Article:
She is known for her distinctive approach to art and science. Unlike traditional illustrators, she isolated each anatomical process for detailed and more focused study.

And, to light up the learning experience, she used colors to make the anatomy appear more vibrant.

Her style and distinctive approach were revolutionary.

She not only made this dull subject easier to comprehend and more aesthetically appealing, but her works also point to the idea that isolating anatomical aspects could ease the job of achieving accuracy for illustrators.

Since the style is timeless, it’s being used by medical illustrators today till today.

1960 – Birth of Computer-generated graphics

This period marks the invaluable contribution made by William Fetter. He is also the person who coined the term ‘computer graphics.’

While serving as the Art Director at Boeing for the Computer-Aided Design (CAD) Department, he stepped into innovating with CAD. He came up with a collection of ideas for 3D drawings.

Fetter was perhaps the first guy who explored the possibility of using the perspective of the human figure to create the computer animation.

It will not be wrong to call him a pioneer in the medical animation industry. He made the first human figure 3D model for a computer. His works paved the way for our modern 3D medical animation.

1963 – First-ever computer animation

1963 is the year of the first-ever computer animation. Edward E. Zajac created a computer animation at Bell Telephone Labs.

The video had a length of 1 minute and  25 seconds. In the video, Zajac illustrated how a satellite might travel in space.

1975 – Start of 3D medical animations

The events we mentioned above were key to the progress of medical animation, yet, it was in the year 1975 that we first witnessed the birth of computer-generated medical animation.

It was the first time that the use of 3D computer graphics was made for medical purposes. The work was truly a pioneer in the medical animation industry.

And, perhaps led to the growth of 3D animation services for health purposes.

You can find the reference in the journal of Science. The authors of the paper described the use of medical animation and its potential application. That may aid you to visualize complex macromolecules.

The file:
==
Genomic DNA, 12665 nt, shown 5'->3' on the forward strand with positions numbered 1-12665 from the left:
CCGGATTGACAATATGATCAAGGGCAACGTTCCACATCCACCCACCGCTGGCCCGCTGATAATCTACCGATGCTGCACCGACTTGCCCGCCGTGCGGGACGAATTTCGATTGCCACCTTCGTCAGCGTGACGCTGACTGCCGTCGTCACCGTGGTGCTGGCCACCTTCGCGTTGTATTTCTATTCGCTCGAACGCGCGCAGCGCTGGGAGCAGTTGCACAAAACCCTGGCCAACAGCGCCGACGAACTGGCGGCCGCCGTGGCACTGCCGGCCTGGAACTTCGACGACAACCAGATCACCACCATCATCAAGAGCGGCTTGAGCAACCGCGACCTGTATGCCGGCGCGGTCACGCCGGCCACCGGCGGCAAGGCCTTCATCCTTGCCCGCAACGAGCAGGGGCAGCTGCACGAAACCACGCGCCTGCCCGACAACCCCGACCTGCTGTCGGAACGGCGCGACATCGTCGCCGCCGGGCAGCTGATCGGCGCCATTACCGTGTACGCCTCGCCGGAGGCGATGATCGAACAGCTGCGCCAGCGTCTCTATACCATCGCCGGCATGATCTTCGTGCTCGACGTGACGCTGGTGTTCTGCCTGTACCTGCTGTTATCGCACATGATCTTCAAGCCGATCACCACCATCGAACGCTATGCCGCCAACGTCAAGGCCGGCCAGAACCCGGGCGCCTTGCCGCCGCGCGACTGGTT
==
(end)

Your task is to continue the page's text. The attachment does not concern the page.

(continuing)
Present – Medical animation infuses creativity

Medical animation trends have evolved courtesy of the widespread use of illustration techniques and our improved understanding of the human anatomy.

The use of 3d illustrations for healthcare campaigns is another noticeable innovation with a medical animation. Healthcare companies have gained some notable benefits from the potential uses of medical animation.

  • They not only find it easier to explain products to investors (by helping them visualize the solution) but are able to build their confidence and trust.
  • Surgical processes explained with a 3D illustration are easy to absorb for patients and students.
  • Illustrations used for the medical purpose can also aid forensics teams in gathering evidence. That’s not all.

With the evolution of technology, healthcare researchers are able to gain greater medical accuracy in medical animation.

In fact, we now have more dedicated studios working in the health niche. Experts at a top medical animation studio believe that video production for health education would only grow in the years to come.

In the future, we can expect more creative animations that would ease patient-doctor communication. Not only will you be able to see and understand your anatomy better, but will have more sound knowledge to care for yourself.

Final thoughts

Let’s wrap it up. Above we discussed the long history of medical animation and how it came to be what we currently have at our disposal from a medical animation company.

Though the video production part can be time-consuming or perhaps costly, it would always be worth the overarching benefit of gaining the trust of patients in healthcare procedures.

Not only can you raise greater health awareness on social media, but there are multiple medical animation benefits that would only ease the job of doctors, educators, and more importantly, researchers.